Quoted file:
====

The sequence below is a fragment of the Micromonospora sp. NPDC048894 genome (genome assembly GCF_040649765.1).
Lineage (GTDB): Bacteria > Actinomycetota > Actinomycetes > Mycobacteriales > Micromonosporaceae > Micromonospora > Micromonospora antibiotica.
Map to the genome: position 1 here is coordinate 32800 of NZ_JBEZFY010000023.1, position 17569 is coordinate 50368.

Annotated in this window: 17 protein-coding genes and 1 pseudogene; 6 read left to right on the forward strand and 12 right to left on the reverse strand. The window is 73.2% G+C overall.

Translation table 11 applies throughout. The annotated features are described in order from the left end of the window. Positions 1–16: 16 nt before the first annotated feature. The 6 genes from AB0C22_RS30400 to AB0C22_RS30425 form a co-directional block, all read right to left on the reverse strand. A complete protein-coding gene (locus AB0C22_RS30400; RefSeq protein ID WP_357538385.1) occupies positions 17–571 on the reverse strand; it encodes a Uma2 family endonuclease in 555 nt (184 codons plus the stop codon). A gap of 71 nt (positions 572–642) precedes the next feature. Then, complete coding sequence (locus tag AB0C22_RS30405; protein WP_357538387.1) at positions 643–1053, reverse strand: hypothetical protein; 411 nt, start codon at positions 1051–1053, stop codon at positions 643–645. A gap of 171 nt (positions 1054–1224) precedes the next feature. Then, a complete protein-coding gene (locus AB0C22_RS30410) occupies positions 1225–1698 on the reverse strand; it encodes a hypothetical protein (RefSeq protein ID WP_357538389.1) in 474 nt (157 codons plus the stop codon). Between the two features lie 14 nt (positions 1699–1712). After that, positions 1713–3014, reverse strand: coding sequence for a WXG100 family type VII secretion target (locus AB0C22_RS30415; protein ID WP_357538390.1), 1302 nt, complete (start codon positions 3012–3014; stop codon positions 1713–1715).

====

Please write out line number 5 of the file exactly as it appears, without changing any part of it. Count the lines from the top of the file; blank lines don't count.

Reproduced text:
Translation table 11 applies throughout. The annotated features are described in order from the left end of the window. Positions 1–16: 16 nt before the first annotated feature. The 6 genes from AB0C22_RS30400 to AB0C22_RS30425 form a co-directional block, all read right to left on the reverse strand. A complete protein-coding gene (locus AB0C22_RS30400; RefSeq protein ID WP_357538385.1) occupies positions 17–571 on the reverse strand; it encodes a Uma2 family endonuclease in 555 nt (184 codons plus the stop codon). A gap of 71 nt (positions 572–642) precedes the next feature. Then, complete coding sequence (locus tag AB0C22_RS30405; protein WP_357538387.1) at positions 643–1053, reverse strand: hypothetical protein; 411 nt, start codon at positions 1051–1053, stop codon at positions 643–645. A gap of 171 nt (positions 1054–1224) precedes the next feature. Then, a complete protein-coding gene (locus AB0C22_RS30410) occupies positions 1225–1698 on the reverse strand; it encodes a hypothetical protein (RefSeq protein ID WP_357538389.1) in 474 nt (157 codons plus the stop codon). Between the two features lie 14 nt (positions 1699–1712). After that, positions 1713–3014, reverse strand: coding sequence for a WXG100 family type VII secretion target (locus AB0C22_RS30415; protein ID WP_357538390.1), 1302 nt, complete (start codon positions 3012–3014; stop codon positions 1713–1715).